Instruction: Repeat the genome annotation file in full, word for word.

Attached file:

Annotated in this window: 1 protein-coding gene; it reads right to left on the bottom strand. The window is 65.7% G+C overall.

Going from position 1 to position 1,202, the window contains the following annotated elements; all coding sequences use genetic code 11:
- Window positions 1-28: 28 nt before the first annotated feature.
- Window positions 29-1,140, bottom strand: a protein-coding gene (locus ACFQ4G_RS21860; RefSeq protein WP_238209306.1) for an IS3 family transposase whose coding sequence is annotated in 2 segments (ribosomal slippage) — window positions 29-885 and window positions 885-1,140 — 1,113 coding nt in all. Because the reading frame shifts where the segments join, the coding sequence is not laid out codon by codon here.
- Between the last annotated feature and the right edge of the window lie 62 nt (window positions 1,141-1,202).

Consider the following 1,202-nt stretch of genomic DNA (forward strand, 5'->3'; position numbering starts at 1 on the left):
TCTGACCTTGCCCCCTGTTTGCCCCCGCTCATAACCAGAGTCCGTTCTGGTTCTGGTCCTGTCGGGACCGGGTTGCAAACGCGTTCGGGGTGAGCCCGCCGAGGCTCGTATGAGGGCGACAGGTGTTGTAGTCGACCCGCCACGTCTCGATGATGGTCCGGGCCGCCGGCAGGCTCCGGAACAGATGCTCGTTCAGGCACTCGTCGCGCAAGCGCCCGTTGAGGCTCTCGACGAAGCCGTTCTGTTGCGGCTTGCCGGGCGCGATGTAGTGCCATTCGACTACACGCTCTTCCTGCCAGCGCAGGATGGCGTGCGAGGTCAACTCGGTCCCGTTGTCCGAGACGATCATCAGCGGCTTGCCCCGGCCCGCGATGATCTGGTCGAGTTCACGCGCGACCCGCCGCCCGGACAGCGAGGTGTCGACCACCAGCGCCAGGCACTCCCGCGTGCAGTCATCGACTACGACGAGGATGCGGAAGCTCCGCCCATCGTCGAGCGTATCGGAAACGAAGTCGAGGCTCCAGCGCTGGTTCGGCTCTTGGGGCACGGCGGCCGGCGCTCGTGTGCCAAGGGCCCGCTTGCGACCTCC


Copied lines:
Annotated in this window: 1 protein-coding gene; it reads right to left on the bottom strand. The window is 65.7% G+C overall.

Going from position 1 to position 1,202, the window contains the following annotated elements; all coding sequences use genetic code 11:
- Window positions 1-28: 28 nt before the first annotated feature.
- Window positions 29-1,140, bottom strand: a protein-coding gene (locus ACFQ4G_RS21860; RefSeq protein WP_238209306.1) for an IS3 family transposase whose coding sequence is annotated in 2 segments (ribosomal slippage) — window positions 29-885 and window positions 885-1,140 — 1,113 coding nt in all. Because the reading frame shifts where the segments join, the coding sequence is not laid out codon by codon here.
- Between the last annotated feature and the right edge of the window lie 62 nt (window positions 1,141-1,202).

Consider the following 1,202-nt stretch of genomic DNA (forward strand, 5'->3'; position numbering starts at 1 on the left):
TCTGACCTTGCCCCCTGTTTGCCCCCGCTCATAACCAGAGTCCGTTCTGGTTCTGGTCCTGTCGGGACCGGGTTGCAAACGCGTTCGGGGTGAGCCCGCCGAGGCTCGTATGAGGGCGACAGGTGTTGTAGTCGACCCGCCACGTCTCGATGATGGTCCGGGCCGCCGGCAGGCTCCGGAACAGATGCTCGTTCAGGCACTCGTCGCGCAAGCGCCCGTTGAGGCTCTCGACGAAGCCGTTCTGTTGCGGCTTGCCGGGCGCGATGTAGTGCCATTCGACTACACGCTCTTCCTGCCAGCGCAGGATGGCGTGCGAGGTCAACTCGGTCCCGTTGTCCGAGACGATCATCAGCGGCTTGCCCCGGCCCGCGATGATCTGGTCGAGTTCACGCGCGACCCGCCGCCCGGACAGCGAGGTGTCGACCACCAGCGCCAGGCACTCCCGCGTGCAGTCATCGACTACGACGAGGATGCGGAAGCTCCGCCCATCGTCGAGCGTATCGGAAACGAAGTCGAGGCTCCAGCGCTGGTTCGGCTCTTGGGGCACGGCGGCCGGCGCTCGTGTGCCAAGGGCCCGCTTGCGACCTCC